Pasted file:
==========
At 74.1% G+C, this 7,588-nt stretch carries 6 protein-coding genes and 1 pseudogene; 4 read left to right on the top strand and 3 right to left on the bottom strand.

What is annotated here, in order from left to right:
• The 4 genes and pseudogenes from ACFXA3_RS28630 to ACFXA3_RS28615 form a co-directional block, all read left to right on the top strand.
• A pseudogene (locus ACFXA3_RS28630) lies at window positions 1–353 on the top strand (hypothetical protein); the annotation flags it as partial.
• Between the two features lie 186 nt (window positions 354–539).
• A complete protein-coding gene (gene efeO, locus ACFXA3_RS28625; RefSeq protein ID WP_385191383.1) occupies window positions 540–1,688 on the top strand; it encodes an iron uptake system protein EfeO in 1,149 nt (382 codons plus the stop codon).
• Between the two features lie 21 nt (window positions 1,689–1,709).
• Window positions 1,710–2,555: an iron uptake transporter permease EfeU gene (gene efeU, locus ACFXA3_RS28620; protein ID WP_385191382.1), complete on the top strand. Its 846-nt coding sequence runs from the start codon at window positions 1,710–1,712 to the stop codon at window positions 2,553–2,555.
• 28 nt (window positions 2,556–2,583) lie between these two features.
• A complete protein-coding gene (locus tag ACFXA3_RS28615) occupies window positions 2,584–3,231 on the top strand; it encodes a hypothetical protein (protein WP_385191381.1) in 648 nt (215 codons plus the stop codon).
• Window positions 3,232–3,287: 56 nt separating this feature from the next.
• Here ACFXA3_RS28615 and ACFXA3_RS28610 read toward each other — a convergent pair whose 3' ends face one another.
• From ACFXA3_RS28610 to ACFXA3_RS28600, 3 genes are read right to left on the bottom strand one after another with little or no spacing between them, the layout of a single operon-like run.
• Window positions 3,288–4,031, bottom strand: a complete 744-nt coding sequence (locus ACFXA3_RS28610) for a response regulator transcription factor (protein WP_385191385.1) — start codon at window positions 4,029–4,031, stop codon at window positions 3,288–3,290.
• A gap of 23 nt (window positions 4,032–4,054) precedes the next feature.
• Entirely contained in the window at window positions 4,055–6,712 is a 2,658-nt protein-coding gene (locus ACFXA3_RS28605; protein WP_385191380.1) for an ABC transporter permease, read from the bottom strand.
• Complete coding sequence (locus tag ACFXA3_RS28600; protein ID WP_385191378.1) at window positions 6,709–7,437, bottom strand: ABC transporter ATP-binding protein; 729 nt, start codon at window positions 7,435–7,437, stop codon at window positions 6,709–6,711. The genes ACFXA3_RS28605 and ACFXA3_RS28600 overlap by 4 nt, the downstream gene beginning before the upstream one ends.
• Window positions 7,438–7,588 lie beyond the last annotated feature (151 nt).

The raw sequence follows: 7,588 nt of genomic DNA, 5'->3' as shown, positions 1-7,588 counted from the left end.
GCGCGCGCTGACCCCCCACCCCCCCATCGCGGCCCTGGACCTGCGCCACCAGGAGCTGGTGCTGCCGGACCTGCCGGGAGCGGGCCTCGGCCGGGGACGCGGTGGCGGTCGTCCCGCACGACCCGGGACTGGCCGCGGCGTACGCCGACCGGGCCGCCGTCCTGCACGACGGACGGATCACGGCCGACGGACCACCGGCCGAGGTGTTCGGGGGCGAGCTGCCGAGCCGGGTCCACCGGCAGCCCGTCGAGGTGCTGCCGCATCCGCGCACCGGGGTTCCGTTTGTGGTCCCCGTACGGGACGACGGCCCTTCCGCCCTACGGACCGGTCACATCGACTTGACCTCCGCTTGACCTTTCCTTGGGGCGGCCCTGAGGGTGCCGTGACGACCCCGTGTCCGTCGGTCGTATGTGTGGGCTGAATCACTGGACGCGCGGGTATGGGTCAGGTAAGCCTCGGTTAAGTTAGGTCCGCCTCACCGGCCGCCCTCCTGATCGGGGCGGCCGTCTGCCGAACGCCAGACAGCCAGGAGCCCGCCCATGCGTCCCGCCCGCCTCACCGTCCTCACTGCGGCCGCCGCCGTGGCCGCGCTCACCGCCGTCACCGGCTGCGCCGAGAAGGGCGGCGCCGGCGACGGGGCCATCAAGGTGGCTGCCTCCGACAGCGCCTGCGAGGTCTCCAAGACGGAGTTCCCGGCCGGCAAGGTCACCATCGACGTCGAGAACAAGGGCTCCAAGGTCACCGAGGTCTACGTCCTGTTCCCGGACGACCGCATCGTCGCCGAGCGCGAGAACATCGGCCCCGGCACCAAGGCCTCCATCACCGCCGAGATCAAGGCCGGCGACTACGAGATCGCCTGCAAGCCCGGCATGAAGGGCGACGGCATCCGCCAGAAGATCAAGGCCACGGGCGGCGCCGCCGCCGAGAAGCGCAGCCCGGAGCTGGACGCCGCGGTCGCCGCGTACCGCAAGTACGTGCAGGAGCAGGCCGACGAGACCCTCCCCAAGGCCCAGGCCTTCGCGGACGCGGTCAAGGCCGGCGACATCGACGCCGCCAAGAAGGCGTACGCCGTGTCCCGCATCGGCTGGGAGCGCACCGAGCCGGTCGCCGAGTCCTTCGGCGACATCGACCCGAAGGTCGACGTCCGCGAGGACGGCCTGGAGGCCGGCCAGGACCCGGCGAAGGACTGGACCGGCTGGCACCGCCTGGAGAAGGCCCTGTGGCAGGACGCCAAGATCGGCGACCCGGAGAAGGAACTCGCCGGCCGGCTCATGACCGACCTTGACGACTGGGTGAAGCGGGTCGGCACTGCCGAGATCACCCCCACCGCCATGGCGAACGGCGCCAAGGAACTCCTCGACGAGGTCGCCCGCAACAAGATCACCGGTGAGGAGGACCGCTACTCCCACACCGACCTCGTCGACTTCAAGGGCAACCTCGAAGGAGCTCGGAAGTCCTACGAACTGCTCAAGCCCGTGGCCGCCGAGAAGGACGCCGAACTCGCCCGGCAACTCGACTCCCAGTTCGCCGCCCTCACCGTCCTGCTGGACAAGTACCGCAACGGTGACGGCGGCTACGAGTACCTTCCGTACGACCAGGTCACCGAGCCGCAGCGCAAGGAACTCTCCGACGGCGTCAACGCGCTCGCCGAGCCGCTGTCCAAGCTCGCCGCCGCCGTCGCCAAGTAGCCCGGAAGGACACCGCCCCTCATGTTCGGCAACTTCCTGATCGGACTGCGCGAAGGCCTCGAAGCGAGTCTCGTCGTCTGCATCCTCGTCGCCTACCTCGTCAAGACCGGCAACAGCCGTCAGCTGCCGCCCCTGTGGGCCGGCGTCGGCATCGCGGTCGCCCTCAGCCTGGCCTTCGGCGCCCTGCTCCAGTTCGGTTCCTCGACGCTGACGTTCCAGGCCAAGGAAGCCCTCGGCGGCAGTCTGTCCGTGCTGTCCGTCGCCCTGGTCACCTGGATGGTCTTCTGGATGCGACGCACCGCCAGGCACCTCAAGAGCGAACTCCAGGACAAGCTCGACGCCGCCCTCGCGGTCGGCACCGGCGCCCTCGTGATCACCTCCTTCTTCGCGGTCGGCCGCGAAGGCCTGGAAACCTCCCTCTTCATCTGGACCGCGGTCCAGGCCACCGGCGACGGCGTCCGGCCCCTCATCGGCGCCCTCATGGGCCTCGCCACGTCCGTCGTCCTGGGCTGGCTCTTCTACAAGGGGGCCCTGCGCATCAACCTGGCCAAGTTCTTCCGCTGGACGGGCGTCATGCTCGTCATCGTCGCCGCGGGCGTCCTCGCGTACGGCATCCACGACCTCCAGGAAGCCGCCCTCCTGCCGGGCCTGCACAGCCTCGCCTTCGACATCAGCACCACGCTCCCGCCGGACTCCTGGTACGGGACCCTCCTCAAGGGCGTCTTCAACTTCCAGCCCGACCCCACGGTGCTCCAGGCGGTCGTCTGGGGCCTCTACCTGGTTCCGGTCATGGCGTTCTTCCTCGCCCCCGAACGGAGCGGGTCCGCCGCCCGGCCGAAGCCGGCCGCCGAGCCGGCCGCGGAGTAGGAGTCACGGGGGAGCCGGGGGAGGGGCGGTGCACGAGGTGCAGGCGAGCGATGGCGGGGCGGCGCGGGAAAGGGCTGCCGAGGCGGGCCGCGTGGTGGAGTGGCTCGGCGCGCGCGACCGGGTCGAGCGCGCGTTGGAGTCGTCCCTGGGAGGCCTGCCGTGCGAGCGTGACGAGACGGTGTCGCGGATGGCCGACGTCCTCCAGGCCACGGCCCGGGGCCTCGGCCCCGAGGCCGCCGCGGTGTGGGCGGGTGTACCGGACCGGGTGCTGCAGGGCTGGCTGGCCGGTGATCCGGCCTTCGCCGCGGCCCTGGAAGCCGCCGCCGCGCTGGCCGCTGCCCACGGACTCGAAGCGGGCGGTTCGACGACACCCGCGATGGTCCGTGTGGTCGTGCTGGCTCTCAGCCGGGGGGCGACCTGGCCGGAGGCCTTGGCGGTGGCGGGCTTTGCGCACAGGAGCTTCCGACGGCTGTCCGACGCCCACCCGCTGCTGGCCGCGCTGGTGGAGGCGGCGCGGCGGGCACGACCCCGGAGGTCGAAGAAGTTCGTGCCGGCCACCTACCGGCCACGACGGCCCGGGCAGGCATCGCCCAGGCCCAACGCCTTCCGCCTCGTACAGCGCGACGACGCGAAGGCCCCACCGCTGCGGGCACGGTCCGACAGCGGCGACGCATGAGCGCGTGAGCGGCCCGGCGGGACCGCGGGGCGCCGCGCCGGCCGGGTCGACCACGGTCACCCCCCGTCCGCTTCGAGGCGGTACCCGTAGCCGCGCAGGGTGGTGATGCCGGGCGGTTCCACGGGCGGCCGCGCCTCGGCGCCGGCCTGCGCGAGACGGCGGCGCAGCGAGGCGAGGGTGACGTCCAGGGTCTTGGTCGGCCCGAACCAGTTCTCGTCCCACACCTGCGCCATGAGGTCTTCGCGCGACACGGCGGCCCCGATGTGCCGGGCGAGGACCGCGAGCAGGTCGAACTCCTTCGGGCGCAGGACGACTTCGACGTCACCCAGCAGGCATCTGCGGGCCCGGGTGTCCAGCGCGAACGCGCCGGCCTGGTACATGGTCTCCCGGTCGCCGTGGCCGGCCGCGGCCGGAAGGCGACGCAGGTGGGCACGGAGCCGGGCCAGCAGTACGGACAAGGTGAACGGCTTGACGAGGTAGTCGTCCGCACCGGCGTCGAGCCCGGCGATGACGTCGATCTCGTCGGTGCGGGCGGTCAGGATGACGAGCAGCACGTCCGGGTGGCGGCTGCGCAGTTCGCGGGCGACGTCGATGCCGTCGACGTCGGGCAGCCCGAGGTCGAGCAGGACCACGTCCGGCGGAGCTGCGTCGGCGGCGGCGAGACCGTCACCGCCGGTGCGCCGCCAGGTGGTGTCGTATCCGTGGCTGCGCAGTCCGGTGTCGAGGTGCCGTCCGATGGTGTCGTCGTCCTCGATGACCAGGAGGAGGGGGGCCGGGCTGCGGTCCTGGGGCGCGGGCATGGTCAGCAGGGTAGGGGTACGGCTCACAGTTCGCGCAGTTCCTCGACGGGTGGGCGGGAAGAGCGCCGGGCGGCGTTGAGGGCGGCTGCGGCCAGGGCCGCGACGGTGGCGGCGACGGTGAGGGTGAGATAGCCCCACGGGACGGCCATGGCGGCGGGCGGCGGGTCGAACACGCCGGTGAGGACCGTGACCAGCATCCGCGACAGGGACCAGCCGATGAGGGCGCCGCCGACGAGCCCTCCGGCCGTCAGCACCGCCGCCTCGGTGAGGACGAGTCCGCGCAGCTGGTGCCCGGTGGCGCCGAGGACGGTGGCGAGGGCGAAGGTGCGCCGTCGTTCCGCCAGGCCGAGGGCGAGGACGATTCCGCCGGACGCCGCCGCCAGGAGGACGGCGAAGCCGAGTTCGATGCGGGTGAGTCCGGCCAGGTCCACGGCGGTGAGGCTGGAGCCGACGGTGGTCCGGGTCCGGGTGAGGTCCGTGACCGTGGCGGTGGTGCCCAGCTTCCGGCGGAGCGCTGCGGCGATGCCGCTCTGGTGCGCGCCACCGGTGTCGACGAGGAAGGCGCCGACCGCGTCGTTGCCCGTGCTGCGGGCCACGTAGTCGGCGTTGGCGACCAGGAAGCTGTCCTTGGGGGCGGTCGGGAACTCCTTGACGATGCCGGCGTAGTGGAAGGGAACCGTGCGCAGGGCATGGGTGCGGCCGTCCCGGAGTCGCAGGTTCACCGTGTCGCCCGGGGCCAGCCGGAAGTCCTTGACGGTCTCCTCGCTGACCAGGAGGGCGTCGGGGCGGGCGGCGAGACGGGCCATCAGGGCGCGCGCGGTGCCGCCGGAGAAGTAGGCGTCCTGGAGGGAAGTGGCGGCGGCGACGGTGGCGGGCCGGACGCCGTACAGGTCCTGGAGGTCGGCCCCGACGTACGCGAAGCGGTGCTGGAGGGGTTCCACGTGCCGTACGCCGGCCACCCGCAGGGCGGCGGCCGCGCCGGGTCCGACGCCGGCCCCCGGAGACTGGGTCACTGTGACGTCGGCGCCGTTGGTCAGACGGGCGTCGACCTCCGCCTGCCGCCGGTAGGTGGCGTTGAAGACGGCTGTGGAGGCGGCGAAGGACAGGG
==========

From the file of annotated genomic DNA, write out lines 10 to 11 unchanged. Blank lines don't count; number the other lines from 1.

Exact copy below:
• A complete protein-coding gene (locus tag ACFXA3_RS28615) occupies window positions 2,584–3,231 on the top strand; it encodes a hypothetical protein (protein WP_385191381.1) in 648 nt (215 codons plus the stop codon).
• Window positions 3,232–3,287: 56 nt separating this feature from the next.